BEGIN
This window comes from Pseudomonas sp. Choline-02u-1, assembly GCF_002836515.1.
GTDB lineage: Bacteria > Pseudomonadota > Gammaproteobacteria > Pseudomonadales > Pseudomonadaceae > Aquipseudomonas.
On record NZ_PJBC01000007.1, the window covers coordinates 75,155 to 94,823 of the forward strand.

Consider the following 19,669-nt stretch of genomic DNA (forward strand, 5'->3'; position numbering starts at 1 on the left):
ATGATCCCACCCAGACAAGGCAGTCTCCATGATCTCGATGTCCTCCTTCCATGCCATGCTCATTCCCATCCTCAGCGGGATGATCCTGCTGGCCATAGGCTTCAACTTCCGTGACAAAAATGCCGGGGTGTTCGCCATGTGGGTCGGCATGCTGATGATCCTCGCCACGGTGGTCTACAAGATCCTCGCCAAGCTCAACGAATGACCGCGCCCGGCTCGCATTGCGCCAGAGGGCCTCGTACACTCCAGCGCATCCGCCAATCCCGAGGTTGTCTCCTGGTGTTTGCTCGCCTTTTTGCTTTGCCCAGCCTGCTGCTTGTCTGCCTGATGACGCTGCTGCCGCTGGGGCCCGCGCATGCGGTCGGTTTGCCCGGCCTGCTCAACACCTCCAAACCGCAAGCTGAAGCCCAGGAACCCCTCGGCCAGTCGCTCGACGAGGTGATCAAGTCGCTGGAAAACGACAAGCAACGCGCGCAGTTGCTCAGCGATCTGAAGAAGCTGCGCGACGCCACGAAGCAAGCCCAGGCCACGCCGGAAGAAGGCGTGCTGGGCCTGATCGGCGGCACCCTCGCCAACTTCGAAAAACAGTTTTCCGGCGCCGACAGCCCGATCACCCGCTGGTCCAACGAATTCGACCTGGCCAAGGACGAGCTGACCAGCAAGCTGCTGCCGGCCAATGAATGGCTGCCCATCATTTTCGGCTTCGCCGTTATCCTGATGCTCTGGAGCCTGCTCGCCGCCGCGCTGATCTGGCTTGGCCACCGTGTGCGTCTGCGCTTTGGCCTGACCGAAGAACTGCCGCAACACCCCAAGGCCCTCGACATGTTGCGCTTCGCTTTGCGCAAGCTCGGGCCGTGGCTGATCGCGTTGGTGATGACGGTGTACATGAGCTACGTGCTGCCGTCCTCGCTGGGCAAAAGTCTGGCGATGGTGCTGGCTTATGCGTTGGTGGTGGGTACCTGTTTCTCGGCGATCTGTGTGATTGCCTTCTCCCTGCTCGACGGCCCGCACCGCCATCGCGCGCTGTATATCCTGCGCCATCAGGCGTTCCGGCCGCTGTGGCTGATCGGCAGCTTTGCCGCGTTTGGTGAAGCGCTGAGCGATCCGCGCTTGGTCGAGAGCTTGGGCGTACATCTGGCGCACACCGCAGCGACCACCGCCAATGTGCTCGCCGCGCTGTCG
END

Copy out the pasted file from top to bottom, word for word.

This window comes from Pseudomonas sp. Choline-02u-1, assembly GCF_002836515.1.
GTDB lineage: Bacteria > Pseudomonadota > Gammaproteobacteria > Pseudomonadales > Pseudomonadaceae > Aquipseudomonas.
On record NZ_PJBC01000007.1, the window covers coordinates 75,155 to 94,823 of the forward strand.

Consider the following 19,669-nt stretch of genomic DNA (forward strand, 5'->3'; position numbering starts at 1 on the left):
ATGATCCCACCCAGACAAGGCAGTCTCCATGATCTCGATGTCCTCCTTCCATGCCATGCTCATTCCCATCCTCAGCGGGATGATCCTGCTGGCCATAGGCTTCAACTTCCGTGACAAAAATGCCGGGGTGTTCGCCATGTGGGTCGGCATGCTGATGATCCTCGCCACGGTGGTCTACAAGATCCTCGCCAAGCTCAACGAATGACCGCGCCCGGCTCGCATTGCGCCAGAGGGCCTCGTACACTCCAGCGCATCCGCCAATCCCGAGGTTGTCTCCTGGTGTTTGCTCGCCTTTTTGCTTTGCCCAGCCTGCTGCTTGTCTGCCTGATGACGCTGCTGCCGCTGGGGCCCGCGCATGCGGTCGGTTTGCCCGGCCTGCTCAACACCTCCAAACCGCAAGCTGAAGCCCAGGAACCCCTCGGCCAGTCGCTCGACGAGGTGATCAAGTCGCTGGAAAACGACAAGCAACGCGCGCAGTTGCTCAGCGATCTGAAGAAGCTGCGCGACGCCACGAAGCAAGCCCAGGCCACGCCGGAAGAAGGCGTGCTGGGCCTGATCGGCGGCACCCTCGCCAACTTCGAAAAACAGTTTTCCGGCGCCGACAGCCCGATCACCCGCTGGTCCAACGAATTCGACCTGGCCAAGGACGAGCTGACCAGCAAGCTGCTGCCGGCCAATGAATGGCTGCCCATCATTTTCGGCTTCGCCGTTATCCTGATGCTCTGGAGCCTGCTCGCCGCCGCGCTGATCTGGCTTGGCCACCGTGTGCGTCTGCGCTTTGGCCTGACCGAAGAACTGCCGCAACACCCCAAGGCCCTCGACATGTTGCGCTTCGCTTTGCGCAAGCTCGGGCCGTGGCTGATCGCGTTGGTGATGACGGTGTACATGAGCTACGTGCTGCCGTCCTCGCTGGGCAAAAGTCTGGCGATGGTGCTGGCTTATGCGTTGGTGGTGGGTACCTGTTTCTCGGCGATCTGTGTGATTGCCTTCTCCCTGCTCGACGGCCCGCACCGCCATCGCGCGCTGTATATCCTGCGCCATCAGGCGTTCCGGCCGCTGTGGCTGATCGGCAGCTTTGCCGCGTTTGGTGAAGCGCTGAGCGATCCGCGCTTGGTCGAGAGCTTGGGCGTACATCTGGCGCACACCGCAGCGACCACCGCCAATGTGCTCGCCGCGCTGTCG